Session: Communicate your scholarship effectively: we share, we write, but are we understood?

Monday, April 18, 2016 - 9:00am to 9:45am
Co-chairs: Bruno Paschoal and Mercè Crosas

The session will explore, from different perspectives, what researchers could do to communicate more effectively to a broader audience:

The Curse of Knowledge: Why We Communicate Badly (In Any Medium)

Steven Pinker

Department of Psychology, Harvard University
stevenpinker.com
@sapinker

Why is so much communication so ineffective? Do people communicate badly on purpose, to bamboozle their readers with highfalutin gobbledygook? Is communication being corrupted by texting and social media? I argue that in fact the chief impediment to clarity is a psychological phenomenon called the Curse of Knowledge—the difficulty we all have in imagining what it’s like not to know something we know.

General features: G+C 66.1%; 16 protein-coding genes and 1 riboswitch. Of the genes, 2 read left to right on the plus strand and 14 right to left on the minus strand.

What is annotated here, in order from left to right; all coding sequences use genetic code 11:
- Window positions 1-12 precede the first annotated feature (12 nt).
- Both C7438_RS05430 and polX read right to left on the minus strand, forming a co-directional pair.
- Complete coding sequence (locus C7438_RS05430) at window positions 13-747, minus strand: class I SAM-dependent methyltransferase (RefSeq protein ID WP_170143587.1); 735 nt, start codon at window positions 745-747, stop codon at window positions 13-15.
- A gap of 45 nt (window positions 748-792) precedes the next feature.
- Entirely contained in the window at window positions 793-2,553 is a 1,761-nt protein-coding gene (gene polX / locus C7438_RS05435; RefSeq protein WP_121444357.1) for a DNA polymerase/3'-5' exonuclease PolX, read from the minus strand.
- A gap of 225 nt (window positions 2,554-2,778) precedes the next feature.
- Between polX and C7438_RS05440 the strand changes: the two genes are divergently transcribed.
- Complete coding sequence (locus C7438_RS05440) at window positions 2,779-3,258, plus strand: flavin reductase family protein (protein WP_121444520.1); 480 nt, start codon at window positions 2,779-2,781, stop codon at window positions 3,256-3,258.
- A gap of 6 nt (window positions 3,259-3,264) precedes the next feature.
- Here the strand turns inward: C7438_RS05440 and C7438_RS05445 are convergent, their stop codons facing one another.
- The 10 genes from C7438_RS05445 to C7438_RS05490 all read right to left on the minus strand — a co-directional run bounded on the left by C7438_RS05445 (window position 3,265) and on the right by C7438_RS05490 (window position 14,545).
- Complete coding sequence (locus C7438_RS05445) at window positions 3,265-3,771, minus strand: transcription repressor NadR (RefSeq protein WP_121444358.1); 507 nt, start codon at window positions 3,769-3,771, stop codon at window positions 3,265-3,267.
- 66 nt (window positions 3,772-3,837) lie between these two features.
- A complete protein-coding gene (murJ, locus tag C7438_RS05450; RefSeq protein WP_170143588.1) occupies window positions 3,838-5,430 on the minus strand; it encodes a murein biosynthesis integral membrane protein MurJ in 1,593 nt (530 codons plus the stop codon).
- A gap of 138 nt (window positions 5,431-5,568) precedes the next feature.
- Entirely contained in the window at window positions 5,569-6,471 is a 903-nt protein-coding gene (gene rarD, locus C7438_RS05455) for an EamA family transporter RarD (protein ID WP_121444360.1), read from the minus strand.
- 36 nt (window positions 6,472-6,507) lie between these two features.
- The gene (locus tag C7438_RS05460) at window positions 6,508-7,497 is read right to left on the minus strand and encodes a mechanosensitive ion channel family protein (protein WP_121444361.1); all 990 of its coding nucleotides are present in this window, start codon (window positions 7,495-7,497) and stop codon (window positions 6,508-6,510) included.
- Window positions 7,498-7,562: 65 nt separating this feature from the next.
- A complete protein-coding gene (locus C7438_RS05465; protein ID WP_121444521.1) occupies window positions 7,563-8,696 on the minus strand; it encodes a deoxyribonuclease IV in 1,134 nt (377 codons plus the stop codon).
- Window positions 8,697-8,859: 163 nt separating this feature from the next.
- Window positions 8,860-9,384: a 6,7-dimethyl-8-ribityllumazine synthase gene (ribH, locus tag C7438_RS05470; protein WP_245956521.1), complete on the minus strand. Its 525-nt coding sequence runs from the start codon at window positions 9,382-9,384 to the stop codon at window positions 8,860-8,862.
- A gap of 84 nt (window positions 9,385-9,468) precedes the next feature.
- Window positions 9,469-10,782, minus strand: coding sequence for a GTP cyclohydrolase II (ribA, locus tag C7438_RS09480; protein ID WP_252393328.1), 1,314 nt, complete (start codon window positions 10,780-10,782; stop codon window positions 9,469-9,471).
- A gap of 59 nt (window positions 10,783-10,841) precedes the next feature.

From Bits to Narratives: The Rapid Evolution of Data Visualization Engines

Cesar A. Hidalgo

Associate Professor, The MIT Media Lab, MIT
chidalgo.com
@cesifoti

No matter whether you are a public sector leader, a private sector executive, or an scholar; your ability to transform data into narratives is probably central to your work. But transforming data into narratives is not easy, not only because crafting an empirically valid story is challenging, but also because the tools available to visualize and analyze data are based on outdated design paradigms that require users to spend vast amounts of time on tasks that can now be automated. In this presentation I will demo a series of data visualization engines that we have created in my group at MIT that help speed up our ability to transform data into narratives.

Sponsors

Crossref
Digital Science
Gordon and Betty Moore Foundation
FACETS
Elsevier
OHSU
PeerJ
PLOS (Public Library of Science)
Microsoft Research
Taylor & Francis Group
figshare
Jisc
Squishymedia
River Valley Technologies
International Society for Biocuration
Intel